Probe to take time

National

By MALUM NALU
AN investigation into the conduct of two lawyers whose comments on money laundering involving PNG citizens were aired on an Australian television station last year is yet to be completed.
PNG Law Society president Peter Kuman said the investigation into lawyers Greg Sheppard and Harvey Maladina, of the law firm Young and Williams, was being carried out by a Lawyers Statutory Committee.
He said the committee was yet to submit its report.
Committee secretary Gilbert Maki said the cases regarding Sheppard and Maladina were being treated separately.
“We are yet to deal with them. It’s something that takes time,” he said.
“We operate like a commission of inquiry. So more or less, we are following commission of inquiry guidelines.”
Maki said since the case first came up (in June, 2015), nothing was done because no complaint was lodged.
He said the PNG Law Society was the first to register a complaint against the two lawyers.
Sheppard and Maladina made headlines in Australia and PNG when they were covertly filmed by an undercover investigator allegedly advising ways to transfer funds overseas to bribe politicians in PNG.
The allegations were aired on a SBS Dateline television programme.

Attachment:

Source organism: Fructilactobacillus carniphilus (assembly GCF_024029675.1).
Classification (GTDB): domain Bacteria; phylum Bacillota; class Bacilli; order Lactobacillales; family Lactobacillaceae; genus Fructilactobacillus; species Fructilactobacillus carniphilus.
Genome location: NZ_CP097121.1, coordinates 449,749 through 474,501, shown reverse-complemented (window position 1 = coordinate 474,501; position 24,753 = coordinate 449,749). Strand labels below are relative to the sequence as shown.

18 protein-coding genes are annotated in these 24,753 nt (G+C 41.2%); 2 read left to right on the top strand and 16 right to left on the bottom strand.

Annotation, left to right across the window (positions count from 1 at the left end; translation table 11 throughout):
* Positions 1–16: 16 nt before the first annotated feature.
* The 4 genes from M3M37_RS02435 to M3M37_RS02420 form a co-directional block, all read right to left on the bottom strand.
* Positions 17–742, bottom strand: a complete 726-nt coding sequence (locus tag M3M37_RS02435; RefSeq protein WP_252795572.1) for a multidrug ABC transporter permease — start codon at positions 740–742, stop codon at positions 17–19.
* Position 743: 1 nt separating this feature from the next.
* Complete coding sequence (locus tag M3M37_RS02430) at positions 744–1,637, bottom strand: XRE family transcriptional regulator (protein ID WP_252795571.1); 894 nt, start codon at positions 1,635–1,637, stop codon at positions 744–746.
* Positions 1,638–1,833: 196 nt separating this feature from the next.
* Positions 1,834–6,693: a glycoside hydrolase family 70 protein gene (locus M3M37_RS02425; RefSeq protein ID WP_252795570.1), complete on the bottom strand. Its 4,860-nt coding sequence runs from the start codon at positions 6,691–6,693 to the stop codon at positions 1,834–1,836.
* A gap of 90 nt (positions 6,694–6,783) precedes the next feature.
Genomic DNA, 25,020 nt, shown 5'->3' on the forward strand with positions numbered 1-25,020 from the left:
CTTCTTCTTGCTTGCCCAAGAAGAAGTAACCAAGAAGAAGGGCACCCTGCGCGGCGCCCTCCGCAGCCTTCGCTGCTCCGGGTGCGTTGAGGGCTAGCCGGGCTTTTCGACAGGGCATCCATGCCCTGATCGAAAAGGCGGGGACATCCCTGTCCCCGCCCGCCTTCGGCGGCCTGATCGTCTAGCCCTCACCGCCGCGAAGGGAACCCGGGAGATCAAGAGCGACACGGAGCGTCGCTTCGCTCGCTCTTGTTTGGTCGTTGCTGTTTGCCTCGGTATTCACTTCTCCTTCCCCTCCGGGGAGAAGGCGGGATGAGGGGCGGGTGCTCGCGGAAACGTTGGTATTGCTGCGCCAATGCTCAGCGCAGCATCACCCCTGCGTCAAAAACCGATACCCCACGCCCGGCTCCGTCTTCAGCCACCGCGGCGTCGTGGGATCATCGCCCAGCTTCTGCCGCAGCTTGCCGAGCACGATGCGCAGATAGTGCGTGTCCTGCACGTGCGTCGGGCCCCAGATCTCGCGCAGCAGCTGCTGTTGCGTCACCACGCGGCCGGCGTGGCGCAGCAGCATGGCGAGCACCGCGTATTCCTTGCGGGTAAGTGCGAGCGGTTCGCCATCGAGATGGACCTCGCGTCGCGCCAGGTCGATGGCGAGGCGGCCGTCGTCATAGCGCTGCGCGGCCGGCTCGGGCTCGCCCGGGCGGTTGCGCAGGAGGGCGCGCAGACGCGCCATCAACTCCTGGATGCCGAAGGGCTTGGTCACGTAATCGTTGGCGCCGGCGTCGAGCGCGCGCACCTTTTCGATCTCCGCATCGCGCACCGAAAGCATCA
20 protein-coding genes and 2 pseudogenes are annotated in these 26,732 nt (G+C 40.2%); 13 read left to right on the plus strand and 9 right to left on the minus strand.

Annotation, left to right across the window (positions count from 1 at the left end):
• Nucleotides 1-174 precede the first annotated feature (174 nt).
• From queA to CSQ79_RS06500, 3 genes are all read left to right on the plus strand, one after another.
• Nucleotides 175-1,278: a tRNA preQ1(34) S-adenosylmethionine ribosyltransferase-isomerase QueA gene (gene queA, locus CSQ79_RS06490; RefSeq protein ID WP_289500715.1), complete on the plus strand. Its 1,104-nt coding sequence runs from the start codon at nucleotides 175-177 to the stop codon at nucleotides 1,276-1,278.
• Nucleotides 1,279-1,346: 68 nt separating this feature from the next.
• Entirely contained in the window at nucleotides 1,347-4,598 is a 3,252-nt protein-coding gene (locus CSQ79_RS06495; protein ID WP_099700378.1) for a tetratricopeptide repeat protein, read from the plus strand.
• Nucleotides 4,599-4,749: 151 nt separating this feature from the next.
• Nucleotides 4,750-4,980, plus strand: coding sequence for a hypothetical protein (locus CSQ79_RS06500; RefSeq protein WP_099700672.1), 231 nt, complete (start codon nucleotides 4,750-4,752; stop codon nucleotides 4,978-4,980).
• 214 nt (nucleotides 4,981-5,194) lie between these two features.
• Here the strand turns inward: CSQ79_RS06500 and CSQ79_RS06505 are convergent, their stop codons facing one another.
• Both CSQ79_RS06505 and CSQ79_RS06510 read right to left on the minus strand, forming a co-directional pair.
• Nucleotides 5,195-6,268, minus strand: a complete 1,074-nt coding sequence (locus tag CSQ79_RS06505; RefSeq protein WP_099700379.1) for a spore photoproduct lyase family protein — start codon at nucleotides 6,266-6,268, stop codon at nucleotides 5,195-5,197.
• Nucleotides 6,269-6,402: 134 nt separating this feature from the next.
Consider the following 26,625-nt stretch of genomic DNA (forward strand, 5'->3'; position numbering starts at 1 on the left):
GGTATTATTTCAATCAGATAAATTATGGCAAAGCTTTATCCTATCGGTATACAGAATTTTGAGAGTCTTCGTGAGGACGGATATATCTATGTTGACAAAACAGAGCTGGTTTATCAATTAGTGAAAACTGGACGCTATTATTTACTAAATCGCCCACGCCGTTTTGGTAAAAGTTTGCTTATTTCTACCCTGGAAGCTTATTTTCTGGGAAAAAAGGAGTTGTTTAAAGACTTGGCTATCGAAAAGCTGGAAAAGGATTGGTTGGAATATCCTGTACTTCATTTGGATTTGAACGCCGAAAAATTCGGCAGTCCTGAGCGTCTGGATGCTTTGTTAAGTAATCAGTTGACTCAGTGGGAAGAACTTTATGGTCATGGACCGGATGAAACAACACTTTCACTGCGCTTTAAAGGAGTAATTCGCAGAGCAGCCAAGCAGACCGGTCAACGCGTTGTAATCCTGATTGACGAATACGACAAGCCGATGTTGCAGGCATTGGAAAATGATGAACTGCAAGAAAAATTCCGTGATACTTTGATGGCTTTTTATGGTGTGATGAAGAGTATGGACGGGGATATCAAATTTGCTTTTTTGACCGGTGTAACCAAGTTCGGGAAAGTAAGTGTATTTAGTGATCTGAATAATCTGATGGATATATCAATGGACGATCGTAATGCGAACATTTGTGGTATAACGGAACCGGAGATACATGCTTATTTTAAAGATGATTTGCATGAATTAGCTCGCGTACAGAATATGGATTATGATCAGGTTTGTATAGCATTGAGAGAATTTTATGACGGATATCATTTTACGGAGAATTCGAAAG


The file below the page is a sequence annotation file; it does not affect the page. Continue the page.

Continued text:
The PNG Law Society took the matter very seriously and started investigations. It stated then that the footage aired by SBS was “explicit and graphic” and that appropriate authorities would have to investigate the law firm of Young and Williams.
Kuman told The National last Thursday that he was awaiting the release of the report by the Lawyers Statutory Committee.
“The matter is with them,” he said.
Kuman said the law society was separate from the committee – and was made up mostly of lay persons with the chairman being appointed by the chief justice.
Maki said the committee would give an update on the cases.
After the footage was aired, Sheppard and Maladina denied any wrongdoing.

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